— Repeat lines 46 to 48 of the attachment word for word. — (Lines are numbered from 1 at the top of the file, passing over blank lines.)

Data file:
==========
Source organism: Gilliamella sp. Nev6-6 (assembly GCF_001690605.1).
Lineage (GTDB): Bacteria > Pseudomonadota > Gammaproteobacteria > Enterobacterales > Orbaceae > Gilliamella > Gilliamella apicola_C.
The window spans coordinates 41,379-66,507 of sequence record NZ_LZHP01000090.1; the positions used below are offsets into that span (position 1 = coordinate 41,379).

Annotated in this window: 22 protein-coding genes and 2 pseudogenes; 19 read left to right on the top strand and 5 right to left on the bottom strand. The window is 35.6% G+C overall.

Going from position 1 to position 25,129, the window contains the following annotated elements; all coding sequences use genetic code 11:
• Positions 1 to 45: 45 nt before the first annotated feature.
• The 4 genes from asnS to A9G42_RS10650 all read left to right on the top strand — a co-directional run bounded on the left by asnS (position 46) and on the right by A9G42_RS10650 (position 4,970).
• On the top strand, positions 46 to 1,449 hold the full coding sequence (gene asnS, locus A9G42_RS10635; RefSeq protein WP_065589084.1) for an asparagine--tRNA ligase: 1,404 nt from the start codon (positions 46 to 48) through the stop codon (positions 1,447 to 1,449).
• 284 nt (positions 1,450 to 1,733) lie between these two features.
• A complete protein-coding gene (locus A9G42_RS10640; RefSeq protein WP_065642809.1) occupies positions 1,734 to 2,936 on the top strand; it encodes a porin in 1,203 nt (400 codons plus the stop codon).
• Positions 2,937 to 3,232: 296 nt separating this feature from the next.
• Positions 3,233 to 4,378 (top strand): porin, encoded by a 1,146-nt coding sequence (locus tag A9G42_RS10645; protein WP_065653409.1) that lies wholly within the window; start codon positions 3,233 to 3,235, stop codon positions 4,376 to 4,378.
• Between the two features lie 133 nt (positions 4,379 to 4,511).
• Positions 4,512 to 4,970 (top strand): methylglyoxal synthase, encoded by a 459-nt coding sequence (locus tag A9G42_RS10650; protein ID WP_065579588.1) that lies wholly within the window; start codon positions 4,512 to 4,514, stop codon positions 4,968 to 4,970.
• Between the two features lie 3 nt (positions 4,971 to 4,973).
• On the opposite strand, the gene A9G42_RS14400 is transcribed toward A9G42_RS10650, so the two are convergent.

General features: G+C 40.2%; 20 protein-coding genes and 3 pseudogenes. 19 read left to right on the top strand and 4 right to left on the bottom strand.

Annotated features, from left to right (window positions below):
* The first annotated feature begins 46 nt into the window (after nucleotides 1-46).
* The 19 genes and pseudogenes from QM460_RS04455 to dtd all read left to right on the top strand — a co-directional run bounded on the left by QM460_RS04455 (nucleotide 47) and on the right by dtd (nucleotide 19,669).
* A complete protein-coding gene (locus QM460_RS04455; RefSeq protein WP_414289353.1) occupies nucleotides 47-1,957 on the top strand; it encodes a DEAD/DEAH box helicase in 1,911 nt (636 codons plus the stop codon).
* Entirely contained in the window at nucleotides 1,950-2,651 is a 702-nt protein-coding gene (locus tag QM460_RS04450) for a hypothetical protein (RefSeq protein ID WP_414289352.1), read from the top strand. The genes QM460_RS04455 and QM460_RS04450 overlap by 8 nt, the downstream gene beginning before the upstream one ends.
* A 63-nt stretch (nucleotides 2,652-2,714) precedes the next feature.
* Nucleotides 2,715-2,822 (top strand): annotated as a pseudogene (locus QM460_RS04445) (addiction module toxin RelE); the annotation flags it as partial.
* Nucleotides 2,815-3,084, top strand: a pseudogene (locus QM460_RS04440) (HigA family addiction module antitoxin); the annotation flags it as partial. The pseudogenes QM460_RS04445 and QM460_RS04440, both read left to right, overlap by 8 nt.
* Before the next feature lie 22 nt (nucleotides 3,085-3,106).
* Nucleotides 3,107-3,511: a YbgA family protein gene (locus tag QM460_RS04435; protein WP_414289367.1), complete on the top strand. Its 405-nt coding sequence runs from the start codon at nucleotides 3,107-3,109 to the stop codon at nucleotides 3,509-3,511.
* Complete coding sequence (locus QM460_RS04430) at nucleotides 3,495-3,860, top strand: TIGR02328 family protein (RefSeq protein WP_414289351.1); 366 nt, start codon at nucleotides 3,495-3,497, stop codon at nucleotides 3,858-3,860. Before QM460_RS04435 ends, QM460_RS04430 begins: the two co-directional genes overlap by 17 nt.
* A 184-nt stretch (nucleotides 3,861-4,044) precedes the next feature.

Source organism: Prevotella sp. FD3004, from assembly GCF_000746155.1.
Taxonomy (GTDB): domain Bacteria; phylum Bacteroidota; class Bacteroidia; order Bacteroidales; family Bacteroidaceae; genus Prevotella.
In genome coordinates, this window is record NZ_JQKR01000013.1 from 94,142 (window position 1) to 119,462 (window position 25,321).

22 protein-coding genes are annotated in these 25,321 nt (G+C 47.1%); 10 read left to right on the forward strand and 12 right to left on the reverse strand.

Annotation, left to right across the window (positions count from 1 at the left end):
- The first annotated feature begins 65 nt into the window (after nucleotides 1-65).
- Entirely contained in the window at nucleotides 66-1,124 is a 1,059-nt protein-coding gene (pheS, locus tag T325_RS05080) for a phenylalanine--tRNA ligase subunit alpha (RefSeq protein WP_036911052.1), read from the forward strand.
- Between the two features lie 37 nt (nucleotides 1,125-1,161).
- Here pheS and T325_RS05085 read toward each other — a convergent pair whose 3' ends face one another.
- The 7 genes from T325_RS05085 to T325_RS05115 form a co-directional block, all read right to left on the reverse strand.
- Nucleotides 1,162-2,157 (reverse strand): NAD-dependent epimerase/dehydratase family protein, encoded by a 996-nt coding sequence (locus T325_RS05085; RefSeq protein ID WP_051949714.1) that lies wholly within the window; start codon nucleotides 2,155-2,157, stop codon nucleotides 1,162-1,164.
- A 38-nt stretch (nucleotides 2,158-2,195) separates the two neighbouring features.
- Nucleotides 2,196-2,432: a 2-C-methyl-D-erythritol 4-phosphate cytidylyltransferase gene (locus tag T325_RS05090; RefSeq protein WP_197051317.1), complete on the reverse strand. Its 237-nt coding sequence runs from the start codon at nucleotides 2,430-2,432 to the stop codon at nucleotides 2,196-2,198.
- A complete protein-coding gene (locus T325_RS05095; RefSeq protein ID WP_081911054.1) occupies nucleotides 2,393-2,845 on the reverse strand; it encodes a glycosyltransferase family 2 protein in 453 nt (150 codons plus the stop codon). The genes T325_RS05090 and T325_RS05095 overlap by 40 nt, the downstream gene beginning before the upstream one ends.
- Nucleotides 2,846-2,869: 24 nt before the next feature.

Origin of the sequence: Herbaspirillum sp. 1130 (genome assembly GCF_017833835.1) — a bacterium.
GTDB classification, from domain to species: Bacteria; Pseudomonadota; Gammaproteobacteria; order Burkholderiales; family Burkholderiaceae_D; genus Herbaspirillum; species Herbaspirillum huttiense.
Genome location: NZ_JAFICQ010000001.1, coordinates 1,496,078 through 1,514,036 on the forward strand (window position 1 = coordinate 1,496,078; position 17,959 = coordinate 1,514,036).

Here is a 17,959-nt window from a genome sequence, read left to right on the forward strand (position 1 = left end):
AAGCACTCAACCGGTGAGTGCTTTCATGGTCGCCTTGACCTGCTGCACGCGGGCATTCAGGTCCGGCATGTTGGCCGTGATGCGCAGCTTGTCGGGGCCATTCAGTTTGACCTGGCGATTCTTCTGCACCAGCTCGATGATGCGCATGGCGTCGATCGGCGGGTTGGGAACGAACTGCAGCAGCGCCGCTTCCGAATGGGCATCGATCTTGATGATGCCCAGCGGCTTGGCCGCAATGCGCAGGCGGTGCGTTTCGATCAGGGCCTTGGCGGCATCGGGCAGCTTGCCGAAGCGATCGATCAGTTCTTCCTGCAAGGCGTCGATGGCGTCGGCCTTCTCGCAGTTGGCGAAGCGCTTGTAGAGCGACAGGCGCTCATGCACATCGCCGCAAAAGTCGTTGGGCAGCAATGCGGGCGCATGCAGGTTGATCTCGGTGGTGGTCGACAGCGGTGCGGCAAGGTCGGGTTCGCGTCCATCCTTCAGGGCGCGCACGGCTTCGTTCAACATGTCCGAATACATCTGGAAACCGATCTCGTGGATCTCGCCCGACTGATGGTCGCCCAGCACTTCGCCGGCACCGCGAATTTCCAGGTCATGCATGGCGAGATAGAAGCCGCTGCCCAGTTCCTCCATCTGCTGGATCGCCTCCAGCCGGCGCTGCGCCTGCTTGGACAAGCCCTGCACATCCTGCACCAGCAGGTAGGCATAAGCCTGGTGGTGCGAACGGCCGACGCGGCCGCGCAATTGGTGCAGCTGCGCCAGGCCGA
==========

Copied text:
GTDB classification, from domain to species: Bacteria; Pseudomonadota; Gammaproteobacteria; order Burkholderiales; family Burkholderiaceae_D; genus Herbaspirillum; species Herbaspirillum huttiense.
Genome location: NZ_JAFICQ010000001.1, coordinates 1,496,078 through 1,514,036 on the forward strand (window position 1 = coordinate 1,496,078; position 17,959 = coordinate 1,514,036).

Here is a 17,959-nt window from a genome sequence, read left to right on the forward strand (position 1 = left end):